Digital Image Correlation (DIC)
Field of Application
- Non-contacting measurement of surface deformations for rotating machinery
- Monitoring of rotor blade deformations for wind turbines
- Stress analysis and modal analysis for individual machinery components
- Frequency (FFT)
Digital Image Correlation (DIC) is a non-invasive, optical measurement technique that can track surface motion and deformation over time. The relative surface motion over time is determined based on a set of reference images.
DIC can provide measurements of elongation and surface tension even for rotating machinery by removing rigid body motion. When combined with high speed image sensors DIC offers vast potential for vibration analysis on stationary and rotating machinery.
A basic requirement for the application of DIC is a random, high-contrast and non-reflecting surface texture. If the natural texture of object does not fulfill this requirement an artificial texture can be applied. Different techniques for applying these textures include self-adhesive foil with a printed random pattern, a pattern directly printed on the surface or even toner sprinkled on the surface of the object.
The first step of the image analysis subdivides the random pattern of the surface of the reference image into discrete subsets. These exact subsets are later recovered in every image of the test series by means of a correlation algorithm. The result is a vector field for each image that represents the motion of the subsets relative to the reference image. Application of sub-pixel interpolation enables the correlation algorithm to detect movements as little as 0.01 pixels.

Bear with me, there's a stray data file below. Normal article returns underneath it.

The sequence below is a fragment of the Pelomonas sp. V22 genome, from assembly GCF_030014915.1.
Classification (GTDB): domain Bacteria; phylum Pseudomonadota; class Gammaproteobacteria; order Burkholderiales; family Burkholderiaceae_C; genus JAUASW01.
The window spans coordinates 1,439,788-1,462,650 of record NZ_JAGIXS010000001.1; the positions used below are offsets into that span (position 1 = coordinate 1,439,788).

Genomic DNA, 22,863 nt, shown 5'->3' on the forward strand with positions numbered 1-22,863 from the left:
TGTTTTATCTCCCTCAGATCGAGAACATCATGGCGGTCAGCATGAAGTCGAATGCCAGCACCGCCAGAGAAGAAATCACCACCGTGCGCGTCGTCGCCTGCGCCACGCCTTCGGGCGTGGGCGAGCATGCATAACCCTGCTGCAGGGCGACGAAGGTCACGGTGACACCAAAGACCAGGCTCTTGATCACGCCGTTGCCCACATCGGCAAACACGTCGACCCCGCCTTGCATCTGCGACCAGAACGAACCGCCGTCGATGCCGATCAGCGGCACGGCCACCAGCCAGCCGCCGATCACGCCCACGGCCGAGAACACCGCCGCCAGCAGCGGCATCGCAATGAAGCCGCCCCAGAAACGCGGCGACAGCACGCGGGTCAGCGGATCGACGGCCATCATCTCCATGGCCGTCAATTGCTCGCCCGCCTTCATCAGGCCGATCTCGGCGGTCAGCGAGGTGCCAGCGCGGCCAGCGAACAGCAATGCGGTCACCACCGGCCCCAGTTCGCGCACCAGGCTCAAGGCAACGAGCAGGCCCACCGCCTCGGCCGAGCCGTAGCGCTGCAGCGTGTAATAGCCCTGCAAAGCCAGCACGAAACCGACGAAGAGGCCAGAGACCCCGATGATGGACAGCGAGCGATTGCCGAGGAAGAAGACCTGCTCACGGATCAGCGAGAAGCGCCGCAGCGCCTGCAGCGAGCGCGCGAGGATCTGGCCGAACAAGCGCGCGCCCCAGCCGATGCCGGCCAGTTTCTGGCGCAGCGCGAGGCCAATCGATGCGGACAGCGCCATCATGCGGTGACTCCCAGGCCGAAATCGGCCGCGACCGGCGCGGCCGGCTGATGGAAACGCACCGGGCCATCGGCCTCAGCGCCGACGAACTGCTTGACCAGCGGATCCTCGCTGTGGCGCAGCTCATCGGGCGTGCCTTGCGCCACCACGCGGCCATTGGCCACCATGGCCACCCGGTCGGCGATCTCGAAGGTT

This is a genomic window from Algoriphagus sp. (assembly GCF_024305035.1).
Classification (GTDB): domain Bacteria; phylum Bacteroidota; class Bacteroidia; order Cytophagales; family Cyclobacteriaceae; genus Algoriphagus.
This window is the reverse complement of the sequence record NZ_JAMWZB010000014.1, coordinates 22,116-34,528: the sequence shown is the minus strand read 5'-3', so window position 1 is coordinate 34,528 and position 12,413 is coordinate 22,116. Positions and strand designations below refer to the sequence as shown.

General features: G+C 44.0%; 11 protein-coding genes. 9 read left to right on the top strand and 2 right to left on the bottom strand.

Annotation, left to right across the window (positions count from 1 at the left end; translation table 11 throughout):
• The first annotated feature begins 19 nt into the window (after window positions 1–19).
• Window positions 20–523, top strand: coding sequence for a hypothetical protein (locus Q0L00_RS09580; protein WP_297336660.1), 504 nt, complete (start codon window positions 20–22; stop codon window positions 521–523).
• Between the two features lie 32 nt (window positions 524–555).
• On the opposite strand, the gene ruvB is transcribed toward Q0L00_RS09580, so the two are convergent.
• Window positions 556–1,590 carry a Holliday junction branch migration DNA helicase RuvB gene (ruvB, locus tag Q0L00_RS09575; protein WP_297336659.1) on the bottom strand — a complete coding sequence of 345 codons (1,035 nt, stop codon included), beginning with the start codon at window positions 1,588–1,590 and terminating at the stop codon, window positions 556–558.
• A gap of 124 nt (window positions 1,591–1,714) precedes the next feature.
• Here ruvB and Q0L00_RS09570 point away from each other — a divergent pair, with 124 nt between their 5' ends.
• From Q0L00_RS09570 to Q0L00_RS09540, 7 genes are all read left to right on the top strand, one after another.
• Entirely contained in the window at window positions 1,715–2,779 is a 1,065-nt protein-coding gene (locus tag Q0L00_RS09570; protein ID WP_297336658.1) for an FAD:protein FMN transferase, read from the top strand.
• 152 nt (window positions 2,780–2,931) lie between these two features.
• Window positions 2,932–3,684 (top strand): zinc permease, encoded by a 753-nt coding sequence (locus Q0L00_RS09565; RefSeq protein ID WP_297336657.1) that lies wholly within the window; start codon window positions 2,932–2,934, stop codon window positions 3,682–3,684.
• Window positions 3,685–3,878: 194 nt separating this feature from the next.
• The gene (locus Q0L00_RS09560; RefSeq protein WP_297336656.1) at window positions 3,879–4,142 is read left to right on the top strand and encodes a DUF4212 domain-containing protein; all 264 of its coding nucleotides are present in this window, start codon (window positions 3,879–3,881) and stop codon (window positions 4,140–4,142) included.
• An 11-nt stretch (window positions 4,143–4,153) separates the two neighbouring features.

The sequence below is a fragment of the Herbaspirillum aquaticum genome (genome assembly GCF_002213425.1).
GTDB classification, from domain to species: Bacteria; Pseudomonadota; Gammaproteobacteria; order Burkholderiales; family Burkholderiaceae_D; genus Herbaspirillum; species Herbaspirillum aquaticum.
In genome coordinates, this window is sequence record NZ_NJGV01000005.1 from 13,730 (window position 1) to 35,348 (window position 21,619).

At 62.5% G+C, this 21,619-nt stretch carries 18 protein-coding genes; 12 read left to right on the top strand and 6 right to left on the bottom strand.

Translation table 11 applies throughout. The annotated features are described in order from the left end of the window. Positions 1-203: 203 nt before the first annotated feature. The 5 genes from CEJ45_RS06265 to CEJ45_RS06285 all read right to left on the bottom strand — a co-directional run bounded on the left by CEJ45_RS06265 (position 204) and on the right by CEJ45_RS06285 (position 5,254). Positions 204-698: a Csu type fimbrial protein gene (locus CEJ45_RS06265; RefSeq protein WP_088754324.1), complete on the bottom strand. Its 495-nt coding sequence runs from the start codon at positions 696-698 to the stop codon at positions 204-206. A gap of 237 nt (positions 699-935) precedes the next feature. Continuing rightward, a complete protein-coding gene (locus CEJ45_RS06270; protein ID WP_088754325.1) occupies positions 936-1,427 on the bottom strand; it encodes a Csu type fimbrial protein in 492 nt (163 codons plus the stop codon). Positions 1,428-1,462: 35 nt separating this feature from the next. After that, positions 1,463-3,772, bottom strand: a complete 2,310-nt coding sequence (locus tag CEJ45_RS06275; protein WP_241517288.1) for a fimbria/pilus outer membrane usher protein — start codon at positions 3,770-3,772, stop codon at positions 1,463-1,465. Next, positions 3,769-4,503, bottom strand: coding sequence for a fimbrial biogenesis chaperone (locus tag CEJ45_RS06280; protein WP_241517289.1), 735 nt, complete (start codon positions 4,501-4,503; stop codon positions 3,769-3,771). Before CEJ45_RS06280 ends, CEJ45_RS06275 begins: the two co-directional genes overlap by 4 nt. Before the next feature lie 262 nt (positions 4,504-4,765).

Digital Image Correlation can be applied with a single camera setup for 2D planar motion. For 3D motion at least two cameras are needed in a stereoscopic setup. The line of sight for a single camera setup must be perpendicular to the surface of interest and only motions perpendicular to the camera can be recovered. A stereoscopic setup with at least two cameras is not limited by these restrictions. With two cameras 3D motions of arbitrary surfaces can be recovered. Additionally the line of sight for a stereoscopic setup is not restricted. For many applications even acute viewing angles onto the surface of the object are possible.
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- Mail: lehnhofftfd.uni-hannover.de